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5 Ways Cats Teach Responsibility to Children


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Cleanliness
If you don't keep your cat's dining and restroom areas as clean as he keeps himself, he's sure to make his displeasure known. Clean his food and water dishes once a day, and scoop his litter box out at least twice.
If you don't keep your cat's dining and restroom areas as clean as he keeps himself, he's sure to make his displeasure known. Clean his food and water dishes once a day, and scoop his litter box out at least twice.
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Cats have personal hygiene down to a science; their anatomy is made to perform all sorts of self-cleaning functions, and so most cats do not need regular baths like dogs. A cat's tongue acts like a comb with hundreds of tiny barbs that collect hair and particles as a cat licks his fur. A cat also uses his paws like a washcloth, licking the pads before wiping it over his face.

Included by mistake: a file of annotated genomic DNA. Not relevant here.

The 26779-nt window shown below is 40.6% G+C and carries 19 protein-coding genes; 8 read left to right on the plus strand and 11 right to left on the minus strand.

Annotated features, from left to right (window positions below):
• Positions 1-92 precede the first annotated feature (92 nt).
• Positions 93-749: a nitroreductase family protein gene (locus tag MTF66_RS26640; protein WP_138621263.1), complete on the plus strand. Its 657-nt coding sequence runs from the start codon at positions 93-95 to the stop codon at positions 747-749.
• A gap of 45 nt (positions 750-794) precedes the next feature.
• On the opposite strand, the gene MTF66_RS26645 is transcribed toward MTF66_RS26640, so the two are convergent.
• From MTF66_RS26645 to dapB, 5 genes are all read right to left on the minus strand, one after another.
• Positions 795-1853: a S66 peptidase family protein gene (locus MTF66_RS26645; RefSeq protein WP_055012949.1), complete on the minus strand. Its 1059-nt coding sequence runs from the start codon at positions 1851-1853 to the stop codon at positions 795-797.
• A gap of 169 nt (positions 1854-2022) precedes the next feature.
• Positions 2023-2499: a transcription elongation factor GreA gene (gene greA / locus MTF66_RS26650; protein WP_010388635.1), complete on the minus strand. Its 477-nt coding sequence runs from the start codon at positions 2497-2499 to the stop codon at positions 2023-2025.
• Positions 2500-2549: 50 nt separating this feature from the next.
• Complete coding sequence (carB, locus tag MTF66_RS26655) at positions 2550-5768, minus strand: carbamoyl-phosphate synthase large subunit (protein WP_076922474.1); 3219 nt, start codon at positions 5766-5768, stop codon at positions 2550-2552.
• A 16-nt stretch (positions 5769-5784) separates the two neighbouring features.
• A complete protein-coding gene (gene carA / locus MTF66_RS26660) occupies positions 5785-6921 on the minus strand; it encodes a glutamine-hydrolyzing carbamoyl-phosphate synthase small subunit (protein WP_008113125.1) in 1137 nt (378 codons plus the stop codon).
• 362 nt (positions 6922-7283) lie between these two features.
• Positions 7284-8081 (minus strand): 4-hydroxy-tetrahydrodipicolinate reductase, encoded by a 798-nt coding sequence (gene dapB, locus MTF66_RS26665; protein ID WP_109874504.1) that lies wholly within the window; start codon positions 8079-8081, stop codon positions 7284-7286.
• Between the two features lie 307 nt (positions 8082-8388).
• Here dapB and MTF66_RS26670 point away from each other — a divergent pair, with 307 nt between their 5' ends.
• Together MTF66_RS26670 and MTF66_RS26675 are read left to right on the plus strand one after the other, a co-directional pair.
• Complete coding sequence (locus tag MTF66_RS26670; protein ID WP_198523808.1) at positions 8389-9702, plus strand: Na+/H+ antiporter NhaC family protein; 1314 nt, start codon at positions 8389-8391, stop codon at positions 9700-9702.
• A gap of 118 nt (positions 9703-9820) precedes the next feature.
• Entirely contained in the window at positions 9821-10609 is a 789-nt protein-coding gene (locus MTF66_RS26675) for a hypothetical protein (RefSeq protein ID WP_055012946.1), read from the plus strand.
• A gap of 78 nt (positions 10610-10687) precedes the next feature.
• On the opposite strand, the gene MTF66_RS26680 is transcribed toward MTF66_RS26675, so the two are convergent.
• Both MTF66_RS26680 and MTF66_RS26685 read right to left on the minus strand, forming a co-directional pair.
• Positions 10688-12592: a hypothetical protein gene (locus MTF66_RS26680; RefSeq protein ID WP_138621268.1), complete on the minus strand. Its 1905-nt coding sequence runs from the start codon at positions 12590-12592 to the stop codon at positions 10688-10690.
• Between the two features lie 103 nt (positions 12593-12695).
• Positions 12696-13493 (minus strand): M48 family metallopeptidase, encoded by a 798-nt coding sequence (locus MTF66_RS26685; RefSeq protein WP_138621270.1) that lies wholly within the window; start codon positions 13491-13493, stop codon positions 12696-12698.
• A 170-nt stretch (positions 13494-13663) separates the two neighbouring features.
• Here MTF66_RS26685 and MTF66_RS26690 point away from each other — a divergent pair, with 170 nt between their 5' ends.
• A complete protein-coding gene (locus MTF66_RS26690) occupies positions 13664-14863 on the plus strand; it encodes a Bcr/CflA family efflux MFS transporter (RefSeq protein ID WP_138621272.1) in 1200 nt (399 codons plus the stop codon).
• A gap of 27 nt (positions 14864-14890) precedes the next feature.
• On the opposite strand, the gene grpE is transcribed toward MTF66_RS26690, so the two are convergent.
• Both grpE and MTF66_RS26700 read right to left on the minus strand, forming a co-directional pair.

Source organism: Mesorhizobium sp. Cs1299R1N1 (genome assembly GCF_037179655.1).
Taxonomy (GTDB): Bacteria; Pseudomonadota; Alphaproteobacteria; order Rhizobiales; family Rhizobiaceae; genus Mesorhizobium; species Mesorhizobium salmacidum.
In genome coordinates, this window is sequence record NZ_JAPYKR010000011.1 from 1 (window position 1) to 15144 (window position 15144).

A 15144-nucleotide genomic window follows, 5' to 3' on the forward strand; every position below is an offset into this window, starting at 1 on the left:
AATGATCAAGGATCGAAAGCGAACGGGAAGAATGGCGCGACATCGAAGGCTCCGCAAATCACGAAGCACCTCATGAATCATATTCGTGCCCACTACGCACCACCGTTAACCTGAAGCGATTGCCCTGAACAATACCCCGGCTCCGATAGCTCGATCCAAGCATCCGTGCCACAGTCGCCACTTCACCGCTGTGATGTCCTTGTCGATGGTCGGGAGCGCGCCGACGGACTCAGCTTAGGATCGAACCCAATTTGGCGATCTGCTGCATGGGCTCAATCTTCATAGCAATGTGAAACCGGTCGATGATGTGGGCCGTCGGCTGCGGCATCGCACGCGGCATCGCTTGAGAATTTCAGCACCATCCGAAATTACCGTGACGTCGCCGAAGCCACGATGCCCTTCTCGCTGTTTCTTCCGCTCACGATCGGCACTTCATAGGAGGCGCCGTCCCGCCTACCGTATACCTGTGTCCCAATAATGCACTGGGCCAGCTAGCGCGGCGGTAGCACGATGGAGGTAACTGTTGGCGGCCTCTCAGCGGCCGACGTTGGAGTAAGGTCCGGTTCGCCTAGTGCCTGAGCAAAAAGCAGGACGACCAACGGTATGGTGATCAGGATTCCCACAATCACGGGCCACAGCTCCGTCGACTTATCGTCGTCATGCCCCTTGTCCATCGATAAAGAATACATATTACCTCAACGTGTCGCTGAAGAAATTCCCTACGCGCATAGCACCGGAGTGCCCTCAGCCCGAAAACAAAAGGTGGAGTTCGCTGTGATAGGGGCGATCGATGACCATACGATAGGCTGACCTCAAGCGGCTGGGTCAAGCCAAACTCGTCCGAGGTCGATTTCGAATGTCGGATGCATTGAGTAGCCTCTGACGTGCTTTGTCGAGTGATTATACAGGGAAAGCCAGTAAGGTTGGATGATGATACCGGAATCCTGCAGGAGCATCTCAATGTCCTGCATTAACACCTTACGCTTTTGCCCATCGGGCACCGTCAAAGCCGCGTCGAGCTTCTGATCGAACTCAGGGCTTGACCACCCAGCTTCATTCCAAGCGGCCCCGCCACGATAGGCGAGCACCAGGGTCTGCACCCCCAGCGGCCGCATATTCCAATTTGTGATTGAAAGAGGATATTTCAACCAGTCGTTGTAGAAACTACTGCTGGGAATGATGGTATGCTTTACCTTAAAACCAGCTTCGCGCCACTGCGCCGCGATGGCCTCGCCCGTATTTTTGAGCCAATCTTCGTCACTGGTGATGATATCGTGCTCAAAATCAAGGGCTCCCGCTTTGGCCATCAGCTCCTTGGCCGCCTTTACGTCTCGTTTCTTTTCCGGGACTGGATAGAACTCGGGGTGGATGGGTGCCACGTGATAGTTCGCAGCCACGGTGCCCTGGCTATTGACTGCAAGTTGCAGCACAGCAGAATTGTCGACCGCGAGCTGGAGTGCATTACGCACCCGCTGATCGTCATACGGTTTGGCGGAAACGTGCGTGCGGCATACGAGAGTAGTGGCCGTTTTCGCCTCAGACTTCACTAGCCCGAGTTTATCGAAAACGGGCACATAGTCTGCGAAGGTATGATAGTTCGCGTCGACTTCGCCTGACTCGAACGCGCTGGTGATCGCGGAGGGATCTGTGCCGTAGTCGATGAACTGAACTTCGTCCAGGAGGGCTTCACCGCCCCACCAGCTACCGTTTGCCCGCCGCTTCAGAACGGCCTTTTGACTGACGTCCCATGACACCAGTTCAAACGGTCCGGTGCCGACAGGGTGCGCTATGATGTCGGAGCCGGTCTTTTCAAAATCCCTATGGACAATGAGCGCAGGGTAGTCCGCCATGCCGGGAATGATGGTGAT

Most cats spend up to half their waking hours grooming themselves and any other felines (or dogs, or people) willing to sit still for it, which makes for a very thorough cleaning. Although you probably don't want your child spending half her day in the bathroom, your cat's grooming habits can be an example of how good hygiene is a must for all of us animals.

In addition to meticulous personal hygiene, cats can also be picky about how their meals are presented. Ask your child to be responsible for ensuring kitty's dining area passes inspection -- after all, she wouldn't want to eat out of dirty dishes, either.


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